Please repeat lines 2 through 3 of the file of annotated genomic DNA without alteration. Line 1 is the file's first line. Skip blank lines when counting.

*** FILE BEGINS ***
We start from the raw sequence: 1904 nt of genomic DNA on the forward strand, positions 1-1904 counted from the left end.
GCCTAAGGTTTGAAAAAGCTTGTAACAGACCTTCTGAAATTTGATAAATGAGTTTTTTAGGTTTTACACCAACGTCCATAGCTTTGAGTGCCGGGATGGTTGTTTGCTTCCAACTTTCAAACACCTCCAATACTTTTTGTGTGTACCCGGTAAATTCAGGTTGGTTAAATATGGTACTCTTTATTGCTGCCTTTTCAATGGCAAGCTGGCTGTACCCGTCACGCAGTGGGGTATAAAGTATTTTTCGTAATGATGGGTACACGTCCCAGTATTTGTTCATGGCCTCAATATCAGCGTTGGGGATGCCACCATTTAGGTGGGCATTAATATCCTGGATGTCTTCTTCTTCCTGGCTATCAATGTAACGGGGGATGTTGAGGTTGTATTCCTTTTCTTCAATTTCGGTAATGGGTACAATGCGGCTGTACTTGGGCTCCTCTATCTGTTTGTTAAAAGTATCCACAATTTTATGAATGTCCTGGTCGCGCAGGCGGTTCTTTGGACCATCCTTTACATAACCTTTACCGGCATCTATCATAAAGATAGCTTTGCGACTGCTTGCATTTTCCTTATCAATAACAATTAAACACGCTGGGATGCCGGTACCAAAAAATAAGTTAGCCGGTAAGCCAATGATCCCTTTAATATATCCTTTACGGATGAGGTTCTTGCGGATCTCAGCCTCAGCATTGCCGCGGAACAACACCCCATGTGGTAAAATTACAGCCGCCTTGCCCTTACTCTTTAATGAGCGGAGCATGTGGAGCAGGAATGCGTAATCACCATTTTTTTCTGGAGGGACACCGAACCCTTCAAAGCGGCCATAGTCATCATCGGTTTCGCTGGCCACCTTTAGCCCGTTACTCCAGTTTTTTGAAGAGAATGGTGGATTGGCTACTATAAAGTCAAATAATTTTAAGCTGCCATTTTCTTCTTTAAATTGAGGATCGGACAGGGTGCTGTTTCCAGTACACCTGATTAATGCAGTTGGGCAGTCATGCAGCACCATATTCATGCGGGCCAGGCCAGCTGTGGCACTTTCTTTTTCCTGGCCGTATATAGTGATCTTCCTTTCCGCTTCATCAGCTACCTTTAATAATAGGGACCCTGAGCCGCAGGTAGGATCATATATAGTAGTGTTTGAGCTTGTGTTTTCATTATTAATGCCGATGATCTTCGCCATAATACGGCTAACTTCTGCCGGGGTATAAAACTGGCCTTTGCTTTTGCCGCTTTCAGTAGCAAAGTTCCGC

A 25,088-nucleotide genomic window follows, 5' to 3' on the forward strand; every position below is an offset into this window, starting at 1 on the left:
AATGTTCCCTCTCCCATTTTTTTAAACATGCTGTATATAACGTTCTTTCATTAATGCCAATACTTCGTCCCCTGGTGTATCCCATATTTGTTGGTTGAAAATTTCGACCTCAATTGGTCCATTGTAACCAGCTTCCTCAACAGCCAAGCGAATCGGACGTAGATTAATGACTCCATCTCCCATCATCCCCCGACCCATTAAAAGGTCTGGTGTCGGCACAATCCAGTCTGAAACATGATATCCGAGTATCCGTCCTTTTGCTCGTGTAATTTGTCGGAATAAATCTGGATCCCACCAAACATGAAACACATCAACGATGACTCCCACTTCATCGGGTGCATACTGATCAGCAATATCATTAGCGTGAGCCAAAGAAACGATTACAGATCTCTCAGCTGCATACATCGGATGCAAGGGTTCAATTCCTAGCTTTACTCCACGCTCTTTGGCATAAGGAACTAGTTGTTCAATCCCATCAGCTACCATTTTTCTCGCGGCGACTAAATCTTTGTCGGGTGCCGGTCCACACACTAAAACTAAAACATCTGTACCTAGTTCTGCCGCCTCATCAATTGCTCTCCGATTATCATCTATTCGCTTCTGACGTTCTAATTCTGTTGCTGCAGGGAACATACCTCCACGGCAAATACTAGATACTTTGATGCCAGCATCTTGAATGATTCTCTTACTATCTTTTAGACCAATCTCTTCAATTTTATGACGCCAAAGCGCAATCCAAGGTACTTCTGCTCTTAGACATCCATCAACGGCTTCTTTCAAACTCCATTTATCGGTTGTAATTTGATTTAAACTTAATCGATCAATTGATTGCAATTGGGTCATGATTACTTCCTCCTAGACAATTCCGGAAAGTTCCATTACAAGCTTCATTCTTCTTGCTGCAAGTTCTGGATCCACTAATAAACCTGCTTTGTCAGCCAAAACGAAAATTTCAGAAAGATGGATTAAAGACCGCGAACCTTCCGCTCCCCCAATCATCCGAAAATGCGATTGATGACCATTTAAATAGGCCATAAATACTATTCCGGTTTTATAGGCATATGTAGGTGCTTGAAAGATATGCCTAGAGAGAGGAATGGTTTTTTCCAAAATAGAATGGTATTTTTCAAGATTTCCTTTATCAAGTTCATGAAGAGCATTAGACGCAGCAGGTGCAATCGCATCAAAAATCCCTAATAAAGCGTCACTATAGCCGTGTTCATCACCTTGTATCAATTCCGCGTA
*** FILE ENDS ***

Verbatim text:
GCCTAAGGTTTGAAAAAGCTTGTAACAGACCTTCTGAAATTTGATAAATGAGTTTTTTAGGTTTTACACCAACGTCCATAGCTTTGAGTGCCGGGATGGTTGTTTGCTTCCAACTTTCAAACACCTCCAATACTTTTTGTGTGTACCCGGTAAATTCAGGTTGGTTAAATATGGTACTCTTTATTGCTGCCTTTTCAATGGCAAGCTGGCTGTACCCGTCACGCAGTGGGGTATAAAGTATTTTTCGTAATGATGGGTACACGTCCCAGTATTTGTTCATGGCCTCAATATCAGCGTTGGGGATGCCACCATTTAGGTGGGCATTAATATCCTGGATGTCTTCTTCTTCCTGGCTATCAATGTAACGGGGGATGTTGAGGTTGTATTCCTTTTCTTCAATTTCGGTAATGGGTACAATGCGGCTGTACTTGGGCTCCTCTATCTGTTTGTTAAAAGTATCCACAATTTTATGAATGTCCTGGTCGCGCAGGCGGTTCTTTGGACCATCCTTTACATAACCTTTACCGGCATCTATCATAAAGATAGCTTTGCGACTGCTTGCATTTTCCTTATCAATAACAATTAAACACGCTGGGATGCCGGTACCAAAAAATAAGTTAGCCGGTAAGCCAATGATCCCTTTAATATATCCTTTACGGATGAGGTTCTTGCGGATCTCAGCCTCAGCATTGCCGCGGAACAACACCCCATGTGGTAAAATTACAGCCGCCTTGCCCTTACTCTTTAATGAGCGGAGCATGTGGAGCAGGAATGCGTAATCACCATTTTTTTCTGGAGGGACACCGAACCCTTCAAAGCGGCCATAGTCATCATCGGTTTCGCTGGCCACCTTTAGCCCGTTACTCCAGTTTTTTGAAGAGAATGGTGGATTGGCTACTATAAAGTCAAATAATTTTAAGCTGCCATTTTCTTCTTTAAATTGAGGATCGGACAGGGTGCTGTTTCCAGTACACCTGATTAATGCAGTTGGGCAGTCATGCAGCACCATATTCATGCGGGCCAGGCCAGCTGTGGCACTTTCTTTTTCCTGGCCGTATATAGTGATCTTCCTTTCCGCTTCATCAGCTACCTTTAATAATAGGGACCCTGAGCCGCAGGTAGGATCATATATAGTAGTGTTTGAGCTTGTGTTTTCATTATTAATGCCGATGATCTTCGCCATAATACGGCTAACTTCTGCCGGGGTATAAAACTGGCCTTTGCTTTTGCCGCTTTCAGTAGCAAAGTTCCGC

A 25,088-nucleotide genomic window follows, 5' to 3' on the forward strand; every position below is an offset into this window, starting at 1 on the left: